After everyone exited, they loaded up everything and headed for the graveyard. It's a tiny graveyard, overlooking the interstate, and the plots are only $100 so local municipalities have buried some of their indigents there, too. We lined up piously behind the white hearse, and started the two-mile drive down there.

The only landmark between the little town and the graveyard is, sitting on the nearby Interstate, a casino owned by the Citizen Potawatomi tribe. It is the only structure nearby, with a Jumbotron that you can see for miles before you get there. The Cap'n says that it compares favorably with some of the medium-quality Las Vegas casinos he has visited, but since I'm not a casino-person, I don't know. However, Wayne Newton was there on Valentine's Day. They also have something called "Freestyle Cage Fighting" and Vicki Lawrence ("Mama" of "Mama's Family") is appearing in April. It's HUGE. It's GAUDY. And as we quietly, reverently drove by, the lead car, driven by my brother and containing my mother, two brothers, niece and sister in law, turned on their turn-signal, as if to enter the casino and play a little Texas Hold'Em. In the second car, driven by my brother in law, and containing my sister, my two aunts and an uncle, turned on his turn signal as well.

We, being tasteful sorts, did not follow their lead. And we were sure that it would confuse all those behind us.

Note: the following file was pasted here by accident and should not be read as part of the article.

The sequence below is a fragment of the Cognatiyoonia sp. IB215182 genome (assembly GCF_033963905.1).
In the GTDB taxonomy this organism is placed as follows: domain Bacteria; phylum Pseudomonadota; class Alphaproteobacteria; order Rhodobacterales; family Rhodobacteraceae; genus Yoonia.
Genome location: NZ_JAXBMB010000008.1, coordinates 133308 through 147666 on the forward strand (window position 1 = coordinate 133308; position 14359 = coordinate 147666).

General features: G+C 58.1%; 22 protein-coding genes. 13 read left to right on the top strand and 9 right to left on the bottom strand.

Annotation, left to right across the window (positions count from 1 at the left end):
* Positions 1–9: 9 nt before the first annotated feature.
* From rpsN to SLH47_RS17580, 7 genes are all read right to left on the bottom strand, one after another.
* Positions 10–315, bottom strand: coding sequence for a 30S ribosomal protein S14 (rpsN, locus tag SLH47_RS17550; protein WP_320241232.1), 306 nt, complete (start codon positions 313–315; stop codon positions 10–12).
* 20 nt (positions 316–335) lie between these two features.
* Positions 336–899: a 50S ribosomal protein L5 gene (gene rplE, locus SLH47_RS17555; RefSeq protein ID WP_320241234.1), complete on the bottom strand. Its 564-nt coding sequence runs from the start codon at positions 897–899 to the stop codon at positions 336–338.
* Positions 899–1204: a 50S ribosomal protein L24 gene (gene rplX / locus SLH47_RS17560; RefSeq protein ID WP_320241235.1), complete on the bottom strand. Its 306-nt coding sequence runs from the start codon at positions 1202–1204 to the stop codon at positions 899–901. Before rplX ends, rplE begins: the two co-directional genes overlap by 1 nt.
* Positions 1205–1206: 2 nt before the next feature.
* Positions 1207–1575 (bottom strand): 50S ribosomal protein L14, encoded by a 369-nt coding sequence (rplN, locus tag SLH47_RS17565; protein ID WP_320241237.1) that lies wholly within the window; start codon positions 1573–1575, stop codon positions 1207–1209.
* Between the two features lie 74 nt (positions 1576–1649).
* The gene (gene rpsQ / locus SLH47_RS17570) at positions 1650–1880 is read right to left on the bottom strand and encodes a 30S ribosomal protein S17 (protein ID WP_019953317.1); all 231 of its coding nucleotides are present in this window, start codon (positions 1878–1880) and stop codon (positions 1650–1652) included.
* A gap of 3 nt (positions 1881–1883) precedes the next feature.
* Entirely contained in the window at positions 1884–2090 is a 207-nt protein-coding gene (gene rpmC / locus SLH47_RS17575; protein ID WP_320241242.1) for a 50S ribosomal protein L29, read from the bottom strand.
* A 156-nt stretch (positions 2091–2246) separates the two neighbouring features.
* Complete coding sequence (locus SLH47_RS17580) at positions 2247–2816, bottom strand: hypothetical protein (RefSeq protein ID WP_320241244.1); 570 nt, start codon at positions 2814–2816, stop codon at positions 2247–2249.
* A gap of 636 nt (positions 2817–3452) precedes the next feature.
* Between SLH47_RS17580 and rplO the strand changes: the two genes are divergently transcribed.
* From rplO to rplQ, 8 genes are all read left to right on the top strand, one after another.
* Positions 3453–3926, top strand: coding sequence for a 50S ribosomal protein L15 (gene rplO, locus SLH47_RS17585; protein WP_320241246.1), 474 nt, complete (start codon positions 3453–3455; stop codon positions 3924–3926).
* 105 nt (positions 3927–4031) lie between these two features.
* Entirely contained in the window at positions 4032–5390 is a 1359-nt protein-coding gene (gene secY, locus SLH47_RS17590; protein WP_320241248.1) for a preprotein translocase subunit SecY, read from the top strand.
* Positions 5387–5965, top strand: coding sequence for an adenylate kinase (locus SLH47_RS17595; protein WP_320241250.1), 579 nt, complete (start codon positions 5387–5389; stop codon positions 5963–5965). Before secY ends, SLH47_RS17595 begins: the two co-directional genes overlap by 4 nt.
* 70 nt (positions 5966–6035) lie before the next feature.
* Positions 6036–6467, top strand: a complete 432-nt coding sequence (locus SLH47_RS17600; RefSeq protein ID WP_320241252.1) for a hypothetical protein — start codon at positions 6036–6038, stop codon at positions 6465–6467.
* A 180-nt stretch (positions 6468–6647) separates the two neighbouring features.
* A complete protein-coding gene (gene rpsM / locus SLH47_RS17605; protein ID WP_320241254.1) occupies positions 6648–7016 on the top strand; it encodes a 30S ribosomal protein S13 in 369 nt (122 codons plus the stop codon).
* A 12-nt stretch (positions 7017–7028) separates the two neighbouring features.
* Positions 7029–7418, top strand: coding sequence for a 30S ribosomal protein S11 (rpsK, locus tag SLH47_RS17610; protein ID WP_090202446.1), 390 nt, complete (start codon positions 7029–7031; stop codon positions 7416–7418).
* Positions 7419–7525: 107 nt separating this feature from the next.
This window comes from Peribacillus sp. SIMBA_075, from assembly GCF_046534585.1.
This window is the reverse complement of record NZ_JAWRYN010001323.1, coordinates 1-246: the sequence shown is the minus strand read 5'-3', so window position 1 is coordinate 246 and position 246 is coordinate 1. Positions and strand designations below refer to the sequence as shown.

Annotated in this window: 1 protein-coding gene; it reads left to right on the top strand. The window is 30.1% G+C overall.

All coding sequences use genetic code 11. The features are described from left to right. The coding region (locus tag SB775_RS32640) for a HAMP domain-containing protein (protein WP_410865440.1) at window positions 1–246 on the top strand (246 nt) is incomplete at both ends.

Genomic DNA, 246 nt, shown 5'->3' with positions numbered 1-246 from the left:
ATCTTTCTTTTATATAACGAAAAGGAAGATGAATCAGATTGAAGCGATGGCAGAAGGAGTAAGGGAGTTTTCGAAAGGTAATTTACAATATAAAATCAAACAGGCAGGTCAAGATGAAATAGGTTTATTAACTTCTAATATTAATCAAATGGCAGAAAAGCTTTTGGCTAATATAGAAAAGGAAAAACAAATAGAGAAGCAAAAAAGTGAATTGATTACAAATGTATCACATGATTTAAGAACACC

We were not the worst people at the funeral.

Thursday, February 07, 2008

Requiem

My father died this morning.

I'm glad he's not sick any more. I'm sorry that he spent the last ten years of his life sitting in his house. I think his doctor did not do him a service by looking at him and seeing an old man who needed palliative care, instead of encouraging him to rehabilitate, and teach him to use the tools he did have. Instead, he told him things like "I'm surprised you're still alive."

I think if anyone told me that, I'd shoot myself, just to ruin their surprise.

He was born in coal mining country. My grandfather was a sometime miner, sometime truck driver, sometime gas station attendant. I never met my grandmother. She divorced my grandfather when my father was a little boy. He was raised by a series of stepmothers, aunts, grandmothers, with a lot of cousins. He lost a sister when she was very young. I have seen one picture of that sister, and she looks like my baby pictures. She had "infantile paralysis," which can actually mean anything. Properly, it refers to polio, but she appears to have some sort of neurological deficit, from what one can tell from a seventy-year-old photograph. He has one sister, one half-sister and one half-brother surviving. (His half-brother has a stepson whom I refer to as my half-step-cousin.)

He left school in the ninth grade, and went to work. He joined the Air Force at seventeen, and went to South Korea and unloaded cargo planes. He returned to the US and married my mother in 1954. He took his GI benefit and learned to be an electrician, which he did for most of the rest of his life. He belonged to an amateur band for many years, where he played the guitar and sang harmony.